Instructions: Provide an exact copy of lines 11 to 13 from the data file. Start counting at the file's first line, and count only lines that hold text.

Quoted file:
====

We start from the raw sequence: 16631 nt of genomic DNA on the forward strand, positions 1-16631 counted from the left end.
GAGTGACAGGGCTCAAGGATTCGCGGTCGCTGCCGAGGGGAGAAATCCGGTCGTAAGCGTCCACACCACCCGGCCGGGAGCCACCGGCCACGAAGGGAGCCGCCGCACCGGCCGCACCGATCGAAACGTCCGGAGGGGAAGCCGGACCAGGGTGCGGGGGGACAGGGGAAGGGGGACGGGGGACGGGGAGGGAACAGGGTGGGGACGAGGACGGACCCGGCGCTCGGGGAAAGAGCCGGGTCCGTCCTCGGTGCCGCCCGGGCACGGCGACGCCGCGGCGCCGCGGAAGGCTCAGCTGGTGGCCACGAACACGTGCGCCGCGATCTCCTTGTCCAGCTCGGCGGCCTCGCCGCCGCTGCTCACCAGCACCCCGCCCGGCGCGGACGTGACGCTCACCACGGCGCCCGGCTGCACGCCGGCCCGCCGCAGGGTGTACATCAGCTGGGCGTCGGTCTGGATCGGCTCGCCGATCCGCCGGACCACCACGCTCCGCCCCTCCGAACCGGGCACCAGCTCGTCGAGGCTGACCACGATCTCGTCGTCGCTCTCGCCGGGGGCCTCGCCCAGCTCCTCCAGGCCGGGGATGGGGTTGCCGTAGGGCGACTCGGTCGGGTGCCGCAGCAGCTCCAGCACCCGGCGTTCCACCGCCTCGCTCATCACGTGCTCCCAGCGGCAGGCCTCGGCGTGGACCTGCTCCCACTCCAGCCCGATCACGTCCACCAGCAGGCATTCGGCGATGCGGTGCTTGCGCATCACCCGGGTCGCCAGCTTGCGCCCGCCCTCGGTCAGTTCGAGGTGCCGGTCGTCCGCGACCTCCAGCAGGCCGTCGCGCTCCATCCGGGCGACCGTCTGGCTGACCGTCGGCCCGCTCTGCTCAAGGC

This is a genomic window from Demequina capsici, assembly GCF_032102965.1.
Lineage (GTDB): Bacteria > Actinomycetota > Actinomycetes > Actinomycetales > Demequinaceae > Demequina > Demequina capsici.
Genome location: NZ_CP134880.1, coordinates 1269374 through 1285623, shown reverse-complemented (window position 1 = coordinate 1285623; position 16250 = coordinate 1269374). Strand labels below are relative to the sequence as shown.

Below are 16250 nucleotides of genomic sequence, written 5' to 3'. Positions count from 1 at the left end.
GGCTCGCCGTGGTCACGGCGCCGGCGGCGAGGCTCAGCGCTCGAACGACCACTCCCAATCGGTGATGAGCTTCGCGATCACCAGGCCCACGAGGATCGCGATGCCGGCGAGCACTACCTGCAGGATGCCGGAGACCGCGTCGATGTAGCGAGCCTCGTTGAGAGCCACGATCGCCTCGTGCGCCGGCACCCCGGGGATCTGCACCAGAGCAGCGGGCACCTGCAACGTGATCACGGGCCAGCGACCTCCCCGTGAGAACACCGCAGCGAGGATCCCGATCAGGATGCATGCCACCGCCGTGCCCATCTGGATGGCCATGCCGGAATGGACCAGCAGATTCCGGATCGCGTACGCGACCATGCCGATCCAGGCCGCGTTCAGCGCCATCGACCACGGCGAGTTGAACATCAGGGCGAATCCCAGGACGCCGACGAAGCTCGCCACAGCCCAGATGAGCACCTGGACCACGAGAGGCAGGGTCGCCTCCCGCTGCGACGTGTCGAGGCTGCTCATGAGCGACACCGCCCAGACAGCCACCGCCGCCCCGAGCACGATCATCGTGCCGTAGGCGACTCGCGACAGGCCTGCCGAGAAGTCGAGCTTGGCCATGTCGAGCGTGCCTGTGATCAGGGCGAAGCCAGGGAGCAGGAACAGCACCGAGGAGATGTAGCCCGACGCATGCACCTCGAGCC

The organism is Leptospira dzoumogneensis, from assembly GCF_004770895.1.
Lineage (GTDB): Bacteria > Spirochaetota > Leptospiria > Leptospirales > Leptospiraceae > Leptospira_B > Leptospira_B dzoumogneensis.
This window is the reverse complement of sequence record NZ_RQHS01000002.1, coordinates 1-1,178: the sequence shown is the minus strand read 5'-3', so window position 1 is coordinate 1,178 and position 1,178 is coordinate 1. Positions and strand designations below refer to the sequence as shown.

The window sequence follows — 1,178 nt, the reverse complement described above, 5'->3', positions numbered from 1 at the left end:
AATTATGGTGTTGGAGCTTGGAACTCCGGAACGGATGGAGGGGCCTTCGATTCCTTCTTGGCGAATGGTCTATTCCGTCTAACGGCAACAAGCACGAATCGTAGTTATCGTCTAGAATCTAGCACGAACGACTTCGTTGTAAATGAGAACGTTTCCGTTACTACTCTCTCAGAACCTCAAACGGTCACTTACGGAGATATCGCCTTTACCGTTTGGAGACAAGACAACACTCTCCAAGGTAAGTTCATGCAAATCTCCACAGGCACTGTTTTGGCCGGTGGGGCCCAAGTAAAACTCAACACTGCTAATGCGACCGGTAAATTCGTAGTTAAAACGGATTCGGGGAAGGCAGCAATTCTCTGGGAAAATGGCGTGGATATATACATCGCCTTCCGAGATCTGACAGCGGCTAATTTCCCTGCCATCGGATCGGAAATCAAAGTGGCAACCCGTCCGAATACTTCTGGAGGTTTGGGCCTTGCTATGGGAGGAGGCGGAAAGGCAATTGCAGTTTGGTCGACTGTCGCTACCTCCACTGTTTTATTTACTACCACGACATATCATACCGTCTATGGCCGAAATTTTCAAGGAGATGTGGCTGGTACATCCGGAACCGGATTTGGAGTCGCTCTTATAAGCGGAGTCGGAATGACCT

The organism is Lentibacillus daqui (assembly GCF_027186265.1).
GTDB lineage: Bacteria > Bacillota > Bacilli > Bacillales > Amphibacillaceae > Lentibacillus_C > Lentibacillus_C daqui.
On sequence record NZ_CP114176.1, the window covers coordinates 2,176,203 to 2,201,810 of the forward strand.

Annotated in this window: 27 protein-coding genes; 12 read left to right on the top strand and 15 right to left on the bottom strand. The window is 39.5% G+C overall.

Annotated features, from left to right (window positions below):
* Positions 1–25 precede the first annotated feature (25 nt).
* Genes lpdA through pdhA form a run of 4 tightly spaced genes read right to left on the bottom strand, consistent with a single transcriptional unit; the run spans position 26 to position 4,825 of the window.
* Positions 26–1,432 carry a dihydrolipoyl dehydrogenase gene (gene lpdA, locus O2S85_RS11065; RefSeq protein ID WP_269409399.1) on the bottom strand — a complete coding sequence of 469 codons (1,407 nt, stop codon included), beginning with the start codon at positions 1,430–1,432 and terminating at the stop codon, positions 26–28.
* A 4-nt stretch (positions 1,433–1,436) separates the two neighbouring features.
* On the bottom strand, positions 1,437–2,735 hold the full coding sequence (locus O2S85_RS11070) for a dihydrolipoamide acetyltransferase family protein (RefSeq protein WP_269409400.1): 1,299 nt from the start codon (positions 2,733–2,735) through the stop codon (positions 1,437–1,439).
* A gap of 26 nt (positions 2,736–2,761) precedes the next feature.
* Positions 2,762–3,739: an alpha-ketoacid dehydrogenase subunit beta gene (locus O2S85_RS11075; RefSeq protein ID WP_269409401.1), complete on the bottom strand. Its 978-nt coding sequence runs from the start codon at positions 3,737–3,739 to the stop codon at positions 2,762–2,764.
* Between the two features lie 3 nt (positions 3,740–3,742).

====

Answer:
The window sequence follows — 1,178 nt, the reverse complement described above, 5'->3', positions numbered from 1 at the left end:
AATTATGGTGTTGGAGCTTGGAACTCCGGAACGGATGGAGGGGCCTTCGATTCCTTCTTGGCGAATGGTCTATTCCGTCTAACGGCAACAAGCACGAATCGTAGTTATCGTCTAGAATCTAGCACGAACGACTTCGTTGTAAATGAGAACGTTTCCGTTACTACTCTCTCAGAACCTCAAACGGTCACTTACGGAGATATCGCCTTTACCGTTTGGAGACAAGACAACACTCTCCAAGGTAAGTTCATGCAAATCTCCACAGGCACTGTTTTGGCCGGTGGGGCCCAAGTAAAACTCAACACTGCTAATGCGACCGGTAAATTCGTAGTTAAAACGGATTCGGGGAAGGCAGCAATTCTCTGGGAAAATGGCGTGGATATATACATCGCCTTCCGAGATCTGACAGCGGCTAATTTCCCTGCCATCGGATCGGAAATCAAAGTGGCAACCCGTCCGAATACTTCTGGAGGTTTGGGCCTTGCTATGGGAGGAGGCGGAAAGGCAATTGCAGTTTGGTCGACTGTCGCTACCTCCACTGTTTTATTTACTACCACGACATATCATACCGTCTATGGCCGAAATTTTCAAGGAGATGTGGCTGGTACATCCGGAACCGGATTTGGAGTCGCTCTTATAAGCGGAGTCGGAATGACCT

The organism is Lentibacillus daqui (assembly GCF_027186265.1).